NASA Celebrates Decade of Research, Looks Ahead
NASA is entering its 10th year of human presence aboard one of the greatest technological accomplishments in history -- the International Space Station. NASA's Kennedy Space Center reaches beyond station processing and launch operations, to health, energy conservation, the environment, and ultimately our quality of life.

"We have some awesome new technologies on board the station that were developed right here at Kennedy," said David Cox, project manager for International Space Station Research. NASA astronaut Jeffrey Williams

Image above: Expedition 22 Commander Jeffrey Williams conducts a daily status check of a plant experiment in the Kibo laboratory of the International Space Station. Williams is holding a Kennedy Fixation Tube, or KFT, which revolutionized biological tissue preservation in space by providing hazardous chemical fixation in a triple contained device. Image credit: NASA
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Cox and his team at Kennedy's Space Life Sciences Laboratory, or SLSL, sent the Advanced Biological Research System to the station in November 2009 aboard space shuttle Atlantis on the STS-129 mission. The single locker system is being used to determine whether gravity has a direct effect on plant cells that cause stems and roots to grow.

Also developed in the SLSL is an experiment that uses real-time Portable Green Florescent Protein, or GFP, imagery so biologists can determine how plants react in space, particularly through droughts, inadequate lighting and uneven temperatures.

"The camera captures the green image and saves it to secure digital cards, and selected images can be downlinked to the ground daily for evaluation," said Howard Levine, a project scientist in the Surface Systems Office at the SLSL.

A foot-long tubular device has revolutionized tissue preservation aboard the station. The Kennedy Fixation Tube, or KFT, holds tissue samples during flight, as well as chemicals to fix and stain those samples. Several KFTs have been included in station payloads and used with a variety of plant specimens and fixatives, such as soybeans and formaldehyde.

In 2008, Kennedy's Engineering Directorate helped integrate a new Solid State Lighting Module, or SSLM, aboard the space station that the SLSL had developed. Station crews switched out fluorescent lighting fixtures with lights that use the same technology as the holiday string lights that recently adorned roofs and trees -- light-emitting diode, or LED.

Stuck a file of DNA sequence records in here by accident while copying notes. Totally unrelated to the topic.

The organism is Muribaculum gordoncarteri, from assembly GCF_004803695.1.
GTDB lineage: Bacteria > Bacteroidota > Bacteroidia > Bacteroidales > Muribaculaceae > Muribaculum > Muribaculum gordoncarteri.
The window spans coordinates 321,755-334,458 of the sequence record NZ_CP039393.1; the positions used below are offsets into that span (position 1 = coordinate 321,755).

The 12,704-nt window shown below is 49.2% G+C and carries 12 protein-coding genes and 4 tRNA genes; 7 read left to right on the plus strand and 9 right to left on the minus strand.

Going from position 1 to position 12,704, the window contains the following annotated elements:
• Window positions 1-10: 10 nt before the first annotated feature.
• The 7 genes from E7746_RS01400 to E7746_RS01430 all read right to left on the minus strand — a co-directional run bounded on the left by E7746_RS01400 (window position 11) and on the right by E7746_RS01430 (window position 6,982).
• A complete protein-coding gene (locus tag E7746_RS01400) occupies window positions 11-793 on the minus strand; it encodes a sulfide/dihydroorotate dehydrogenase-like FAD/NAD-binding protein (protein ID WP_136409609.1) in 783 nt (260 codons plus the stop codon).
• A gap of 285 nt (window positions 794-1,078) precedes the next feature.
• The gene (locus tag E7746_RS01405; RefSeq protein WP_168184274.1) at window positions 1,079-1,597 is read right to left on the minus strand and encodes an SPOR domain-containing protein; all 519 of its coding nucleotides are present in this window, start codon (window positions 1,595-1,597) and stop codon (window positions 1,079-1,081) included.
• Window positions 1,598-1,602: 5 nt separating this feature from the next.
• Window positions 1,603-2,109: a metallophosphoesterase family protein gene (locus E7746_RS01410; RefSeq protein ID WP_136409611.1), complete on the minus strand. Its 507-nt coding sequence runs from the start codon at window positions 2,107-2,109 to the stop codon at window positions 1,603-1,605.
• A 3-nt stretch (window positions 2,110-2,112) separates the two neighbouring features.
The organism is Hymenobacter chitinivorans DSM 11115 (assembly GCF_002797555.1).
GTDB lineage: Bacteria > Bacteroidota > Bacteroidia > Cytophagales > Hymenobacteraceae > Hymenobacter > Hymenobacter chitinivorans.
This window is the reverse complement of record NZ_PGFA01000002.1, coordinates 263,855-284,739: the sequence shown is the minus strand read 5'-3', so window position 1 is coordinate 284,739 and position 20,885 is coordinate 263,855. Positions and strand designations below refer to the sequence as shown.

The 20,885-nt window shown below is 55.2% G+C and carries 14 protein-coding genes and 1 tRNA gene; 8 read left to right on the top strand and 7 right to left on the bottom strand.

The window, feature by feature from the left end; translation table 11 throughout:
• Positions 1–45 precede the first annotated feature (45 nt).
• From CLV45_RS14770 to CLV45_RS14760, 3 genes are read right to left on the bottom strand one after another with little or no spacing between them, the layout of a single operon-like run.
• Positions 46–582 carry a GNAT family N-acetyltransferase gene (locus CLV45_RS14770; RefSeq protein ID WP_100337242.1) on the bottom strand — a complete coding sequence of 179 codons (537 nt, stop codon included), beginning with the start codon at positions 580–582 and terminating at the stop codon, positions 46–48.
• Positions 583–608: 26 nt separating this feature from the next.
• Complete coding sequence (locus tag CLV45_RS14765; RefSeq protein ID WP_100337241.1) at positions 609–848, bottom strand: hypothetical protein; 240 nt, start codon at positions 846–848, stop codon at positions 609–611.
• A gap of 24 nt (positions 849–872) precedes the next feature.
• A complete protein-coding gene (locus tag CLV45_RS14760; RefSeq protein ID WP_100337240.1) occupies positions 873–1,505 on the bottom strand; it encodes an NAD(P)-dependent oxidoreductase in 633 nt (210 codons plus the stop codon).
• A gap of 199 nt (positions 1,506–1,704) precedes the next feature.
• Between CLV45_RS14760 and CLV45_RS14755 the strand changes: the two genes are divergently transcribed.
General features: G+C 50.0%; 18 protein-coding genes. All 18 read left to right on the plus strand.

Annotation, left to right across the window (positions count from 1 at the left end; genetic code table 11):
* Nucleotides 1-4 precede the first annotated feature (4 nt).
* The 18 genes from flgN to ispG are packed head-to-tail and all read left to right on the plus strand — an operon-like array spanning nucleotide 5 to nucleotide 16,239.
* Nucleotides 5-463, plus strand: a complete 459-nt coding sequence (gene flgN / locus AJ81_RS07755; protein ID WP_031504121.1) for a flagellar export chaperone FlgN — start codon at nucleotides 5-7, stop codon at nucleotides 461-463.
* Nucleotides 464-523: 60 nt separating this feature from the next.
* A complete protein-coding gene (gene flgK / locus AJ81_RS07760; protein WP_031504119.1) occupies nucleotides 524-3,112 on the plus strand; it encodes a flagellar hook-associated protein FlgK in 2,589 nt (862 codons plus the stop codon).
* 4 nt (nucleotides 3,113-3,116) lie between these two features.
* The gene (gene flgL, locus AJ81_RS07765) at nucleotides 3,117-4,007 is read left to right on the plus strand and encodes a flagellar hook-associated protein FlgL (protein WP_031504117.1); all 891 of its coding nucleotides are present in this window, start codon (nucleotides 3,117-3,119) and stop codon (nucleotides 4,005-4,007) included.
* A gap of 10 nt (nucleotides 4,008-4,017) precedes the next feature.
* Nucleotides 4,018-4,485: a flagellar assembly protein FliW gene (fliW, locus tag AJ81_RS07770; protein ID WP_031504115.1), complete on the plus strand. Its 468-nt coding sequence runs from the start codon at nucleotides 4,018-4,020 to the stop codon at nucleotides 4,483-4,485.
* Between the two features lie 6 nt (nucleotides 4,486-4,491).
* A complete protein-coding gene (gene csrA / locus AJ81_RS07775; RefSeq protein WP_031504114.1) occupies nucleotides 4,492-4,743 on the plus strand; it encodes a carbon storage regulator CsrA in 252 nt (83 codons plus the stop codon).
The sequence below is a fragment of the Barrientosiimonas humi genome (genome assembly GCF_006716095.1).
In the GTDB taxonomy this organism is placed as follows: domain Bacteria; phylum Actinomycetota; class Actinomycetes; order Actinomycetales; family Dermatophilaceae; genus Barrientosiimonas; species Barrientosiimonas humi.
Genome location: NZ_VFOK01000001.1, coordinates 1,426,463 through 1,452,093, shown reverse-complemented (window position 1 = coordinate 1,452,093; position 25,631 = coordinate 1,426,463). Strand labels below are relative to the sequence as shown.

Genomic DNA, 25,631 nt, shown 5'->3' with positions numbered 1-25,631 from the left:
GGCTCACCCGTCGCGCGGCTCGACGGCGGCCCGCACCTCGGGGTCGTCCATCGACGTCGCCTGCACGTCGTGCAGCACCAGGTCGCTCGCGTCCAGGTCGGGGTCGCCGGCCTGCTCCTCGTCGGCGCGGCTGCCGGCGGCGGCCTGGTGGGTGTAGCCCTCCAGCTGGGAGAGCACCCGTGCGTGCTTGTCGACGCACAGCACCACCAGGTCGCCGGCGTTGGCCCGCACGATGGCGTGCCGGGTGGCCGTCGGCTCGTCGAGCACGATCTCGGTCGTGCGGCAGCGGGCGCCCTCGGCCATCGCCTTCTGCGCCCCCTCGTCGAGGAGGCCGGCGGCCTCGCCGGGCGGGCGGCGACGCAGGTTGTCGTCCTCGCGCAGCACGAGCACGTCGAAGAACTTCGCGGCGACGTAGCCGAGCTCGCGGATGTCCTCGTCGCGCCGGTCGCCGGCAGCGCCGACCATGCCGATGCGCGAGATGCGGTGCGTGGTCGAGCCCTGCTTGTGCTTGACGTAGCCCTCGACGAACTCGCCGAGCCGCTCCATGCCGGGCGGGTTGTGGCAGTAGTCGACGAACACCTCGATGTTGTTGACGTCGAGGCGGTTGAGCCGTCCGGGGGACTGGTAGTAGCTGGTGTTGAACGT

"LEDs are uniquely suited to spacecraft since they are lightweight, low power and generate less heat than other light sources," said Dan Shultz, SSLM project manager. "By choosing a white LED with a strong blue peak, we help maintain circadian rhythm and thereby alertness in the crew." NASA astronaut Leland Melvin

Image above: Aboard the International Space Station, NASA astronaut Leland Melvin holds two Kennedy Space Center Fixation Tubes, or KFTs, containing TAGES plants and RNALater preservative. Image credit: NASA
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Shultz says next-generation SSLMs will contain multiple banks of LEDs to provide an "engineered" spectrum, for example a visible white light with a red, green and blue peak.

The SLSL researchers have even looked at options past shuttle retirement to get critical experiments to the station. The team developed FASTRACK, a platform designed to accommodate two single middeck lockers, or one double locker, and other compatible experiment accommodations. In September 2008, the platform took to the skies aboard Zero Gravity Corp.'s reduced gravity aircraft for testing.

With plans from Congress to designate a portion of the station's U.S. operating segment into a full-time National Laboratory, the platform could enable Kennedy to keep sending research and education missions long after the shuttle retires.

"The National Laboratory concept's success is very dependent on the success of COTS vehicles from SpaceX and Orbital Science Corp. being able to deliver payloads to the ISS," said Shannon Skinn, Kennedy's National Lab project lead. "Once those vehicles show their abilities, we expect the Space Life Sciences Lab to become a key facility for processing experiments and payloads for launch."

As the capabilities of new launch vehicles mature, Skinn says the SLSL can expect a "gold rush" of microbial virulence, or infectious disease, research to come through, as well as research and technology from other National Lab partners, such as the U. S. Department of Agriculture.

Levine said, "During the next 10 years we expect research coming out of ISS will result in new vaccines, medicines and numerous commercial applications that are currently unanticipated, all of which will benefit both life on Earth and NASA's efforts to further our exploration of space."

Rebecca Sprague
NASA's John F. Kennedy Space Center